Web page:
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July 2nd, 2009
06:00 PM ET

What to do about California's disastrous financial situation?

FROM CNN's Jack Cafferty:

California is on the brink of a financial meltdown. Once the richest state in the union, California has run out of money and is being forced to issue billions of dollars of IOUs to taxpayers, county agencies and small businesses.

Proposed budget cuts threaten funding For California universities, including UCLA where students here are seen passing the bronze statue of their campus mascot, the Bruin - a California grizzly bear.

California's deficit was already at a whopping $24.3 billion... and the failure of the state legislature to agree upon cost-cutting measures made it grow by another $2 billion.

Republican Governor Arnold Schwarzenegger wants to use deep spending cuts and borrowing... while Democrats push for tax hikes and less-severe cuts.

Schwarzenegger has declared a fiscal emergency - and is giving lawmakers 45 days to figure things out. He's also ordered state employees to take a third unpaid day each month - which brings their total pay cut this year to about 14-percent.

Meanwhile the IOUs could wind up causing a lot of damage - especially for small businesses that rely on state contracts. Counties will have to find other ways to fund social programs - including those for alcohol abuse, mental health and services for the elderly and disabled. And California's universities will look for other ways to help students who won't get state grants.

The federal government is also threatening to seize six state parks if they're closed to help balance the state's budget.

California's deepening financial crisis could be a preview of things to come for other states as money dries up and citizens brace for tax increases and cuts in services.

Here’s my question to you: What should be done about California's disastrous financial situation?

Interested to know which ones made it on air?

FULL POST


Filed under: Economy
July 2nd, 2009
05:00 PM ET

Good idea to allow guns in bars?

FROM CNN's Jack Cafferty:

They didn't call it the Wild, Wild West for nothing... and in a giant step backwards in time, guns may soon be allowed in Arizona bars. The state Senate has passed a bill that would let people with concealed weapons permits carry a gun into businesses that serve alcohol.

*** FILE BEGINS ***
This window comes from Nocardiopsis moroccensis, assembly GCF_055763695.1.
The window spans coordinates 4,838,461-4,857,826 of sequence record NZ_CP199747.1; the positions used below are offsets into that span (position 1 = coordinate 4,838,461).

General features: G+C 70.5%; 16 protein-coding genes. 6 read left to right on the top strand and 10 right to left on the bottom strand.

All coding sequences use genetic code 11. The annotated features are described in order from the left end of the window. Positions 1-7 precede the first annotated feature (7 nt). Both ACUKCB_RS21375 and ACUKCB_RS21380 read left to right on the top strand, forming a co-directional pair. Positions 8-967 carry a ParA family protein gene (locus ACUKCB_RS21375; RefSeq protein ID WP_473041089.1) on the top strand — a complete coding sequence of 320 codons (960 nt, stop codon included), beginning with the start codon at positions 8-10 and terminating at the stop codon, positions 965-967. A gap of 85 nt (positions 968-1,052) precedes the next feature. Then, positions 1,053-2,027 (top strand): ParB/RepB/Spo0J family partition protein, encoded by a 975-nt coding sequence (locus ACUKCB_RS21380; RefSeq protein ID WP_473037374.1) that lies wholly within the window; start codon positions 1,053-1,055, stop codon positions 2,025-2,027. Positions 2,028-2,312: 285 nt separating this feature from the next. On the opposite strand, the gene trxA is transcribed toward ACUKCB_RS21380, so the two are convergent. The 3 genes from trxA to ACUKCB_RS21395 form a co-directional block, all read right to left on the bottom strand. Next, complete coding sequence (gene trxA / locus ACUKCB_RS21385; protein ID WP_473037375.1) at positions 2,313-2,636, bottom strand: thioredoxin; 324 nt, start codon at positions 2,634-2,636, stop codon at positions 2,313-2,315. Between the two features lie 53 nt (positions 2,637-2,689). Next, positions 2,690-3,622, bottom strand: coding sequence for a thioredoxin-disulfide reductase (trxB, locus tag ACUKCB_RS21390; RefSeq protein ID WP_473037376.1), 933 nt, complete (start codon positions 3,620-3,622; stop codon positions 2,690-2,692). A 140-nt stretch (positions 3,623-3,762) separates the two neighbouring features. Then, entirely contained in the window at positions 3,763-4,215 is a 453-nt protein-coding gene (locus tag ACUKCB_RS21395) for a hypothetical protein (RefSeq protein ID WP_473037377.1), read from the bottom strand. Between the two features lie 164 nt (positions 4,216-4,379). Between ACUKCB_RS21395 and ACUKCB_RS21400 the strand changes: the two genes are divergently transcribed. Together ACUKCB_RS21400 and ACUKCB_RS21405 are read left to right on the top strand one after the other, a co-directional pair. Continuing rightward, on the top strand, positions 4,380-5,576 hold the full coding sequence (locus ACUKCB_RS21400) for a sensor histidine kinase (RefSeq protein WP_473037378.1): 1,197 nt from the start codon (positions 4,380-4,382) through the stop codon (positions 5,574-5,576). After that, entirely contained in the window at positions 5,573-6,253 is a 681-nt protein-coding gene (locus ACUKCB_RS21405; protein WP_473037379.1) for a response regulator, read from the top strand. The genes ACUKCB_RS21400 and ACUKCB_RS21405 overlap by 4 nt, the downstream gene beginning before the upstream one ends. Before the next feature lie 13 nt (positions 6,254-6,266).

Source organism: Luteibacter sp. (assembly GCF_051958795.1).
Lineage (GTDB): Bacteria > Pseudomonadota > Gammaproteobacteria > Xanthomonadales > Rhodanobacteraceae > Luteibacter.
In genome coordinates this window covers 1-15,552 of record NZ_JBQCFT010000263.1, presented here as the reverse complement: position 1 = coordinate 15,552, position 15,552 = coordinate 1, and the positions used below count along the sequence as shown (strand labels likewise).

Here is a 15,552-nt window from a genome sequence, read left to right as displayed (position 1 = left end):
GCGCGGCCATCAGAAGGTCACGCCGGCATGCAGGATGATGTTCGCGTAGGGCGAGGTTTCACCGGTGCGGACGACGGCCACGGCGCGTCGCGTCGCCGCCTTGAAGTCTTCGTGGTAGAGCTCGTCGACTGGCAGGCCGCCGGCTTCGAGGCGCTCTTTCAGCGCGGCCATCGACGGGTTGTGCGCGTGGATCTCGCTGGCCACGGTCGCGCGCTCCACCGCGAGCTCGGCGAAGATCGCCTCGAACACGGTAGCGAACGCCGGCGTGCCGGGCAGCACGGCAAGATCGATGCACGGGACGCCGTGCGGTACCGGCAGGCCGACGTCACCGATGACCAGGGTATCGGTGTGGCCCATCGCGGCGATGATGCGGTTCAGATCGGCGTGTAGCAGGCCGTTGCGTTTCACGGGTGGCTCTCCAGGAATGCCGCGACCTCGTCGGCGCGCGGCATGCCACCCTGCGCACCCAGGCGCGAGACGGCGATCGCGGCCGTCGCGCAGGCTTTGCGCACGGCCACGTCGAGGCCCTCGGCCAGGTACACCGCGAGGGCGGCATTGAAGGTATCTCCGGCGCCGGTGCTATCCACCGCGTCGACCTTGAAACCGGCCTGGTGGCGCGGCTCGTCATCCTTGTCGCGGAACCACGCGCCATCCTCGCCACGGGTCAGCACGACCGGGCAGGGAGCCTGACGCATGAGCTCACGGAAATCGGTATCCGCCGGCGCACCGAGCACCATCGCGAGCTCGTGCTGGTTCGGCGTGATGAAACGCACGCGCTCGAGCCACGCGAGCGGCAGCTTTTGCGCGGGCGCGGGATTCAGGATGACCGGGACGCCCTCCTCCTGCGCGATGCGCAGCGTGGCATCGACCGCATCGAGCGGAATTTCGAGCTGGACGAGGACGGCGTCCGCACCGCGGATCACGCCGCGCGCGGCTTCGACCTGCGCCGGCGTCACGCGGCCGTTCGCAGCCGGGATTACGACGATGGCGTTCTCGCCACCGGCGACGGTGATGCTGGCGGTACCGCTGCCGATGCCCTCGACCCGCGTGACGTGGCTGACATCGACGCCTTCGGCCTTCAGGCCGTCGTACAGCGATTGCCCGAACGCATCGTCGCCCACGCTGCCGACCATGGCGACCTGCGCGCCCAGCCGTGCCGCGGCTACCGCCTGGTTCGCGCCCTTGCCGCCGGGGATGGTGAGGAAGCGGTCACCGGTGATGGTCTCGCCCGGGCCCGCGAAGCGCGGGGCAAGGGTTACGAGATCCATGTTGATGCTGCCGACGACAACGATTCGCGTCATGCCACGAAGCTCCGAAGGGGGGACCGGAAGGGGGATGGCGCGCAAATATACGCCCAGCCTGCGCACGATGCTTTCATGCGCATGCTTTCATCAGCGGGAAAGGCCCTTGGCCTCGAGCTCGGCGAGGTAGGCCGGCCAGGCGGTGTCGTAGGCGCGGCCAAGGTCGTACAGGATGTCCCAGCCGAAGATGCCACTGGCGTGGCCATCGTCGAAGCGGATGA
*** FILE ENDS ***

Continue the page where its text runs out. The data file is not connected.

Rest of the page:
The measure now goes to Republican Governor Jan Brewer - who hasn't said if she'll sign it, but is a long-time supporter of gun rights.

Critics say guns and alcohol are a dangerous combination. Really? Some restaurant and bar owners are worried it would jeopardize public safety, increase employer liability and hurt tourism. They think the bill will in essence turn the clock back to the days of the Wild West.

One Democratic lawmaker who voted against the measure says: "We don't let people drink and drive, why should we let them drink and carry guns?"

But supporters insist they should be able to protect themselves regardless of where they are. One of the bill's sponsors says the most important thing is that people carrying guns into bars aren't allowed to drink. Fine, but if the gun is concealed, how do you know who has a weapon, and who doesn't? And by the time you find out... it might be too late.

The National Rifle Association says 40 states have similar laws and insists it's just common sense since criminal activity happens everywhere.

Here’s my question to you: Is it a good idea to allow guns in bars?

Interested to know which ones made it on air?

FULL POST


Filed under: United States
July 2nd, 2009
04:00 PM ET

In light of recession, how will this 4th of July be different?

ALT TEXT

(PHOTO CREDIT: Spencer Platt/Getty Images)

FROM CNN's Jack Cafferty:

As millions of Americans get ready for the July 4th holiday weekend, some more dreary news on the job front.

The government reported another 467,000 jobs were lost in June - far worse than forecast and the first time in four months that the number of jobs lost went up.

The unemployment rate - now at 9.5 percent - has gone up for nine straight months and sits at a 26-year high. One expert describes these numbers as not catastrophic... but "still pretty damn lousy."

As the recession drags on, a new Gallup poll shows 71-percent of Americans say they have cut back spending... while 88-percent say they're watching spending very closely. This is despite the fact that 78-percent of those surveyed say they have enough money to buy only what they need.

21-percent say they worried "yesterday" about spending too much.

Gallup suggests these results show Americans may have reached a "new normal" of spending less and that frugality may become a permanent part of the national fabric.

In the wake of the recession, they also looked at Americans' drinking habits, and found the percentage of adults who drink alcohol has stayed fairly steady at 64-percent. There are no major changes reported in how much drinkers drink - and their preferred drink is still beer.

It's a problem. The recession may very well give people more reasons to drink - but they have less money to do it with.

Here's my question to you: In light of the recession, how will this July Fourth celebration differ from years past?

Interested to know which ones made it on air?

FULL POST


Filed under: Recession • United States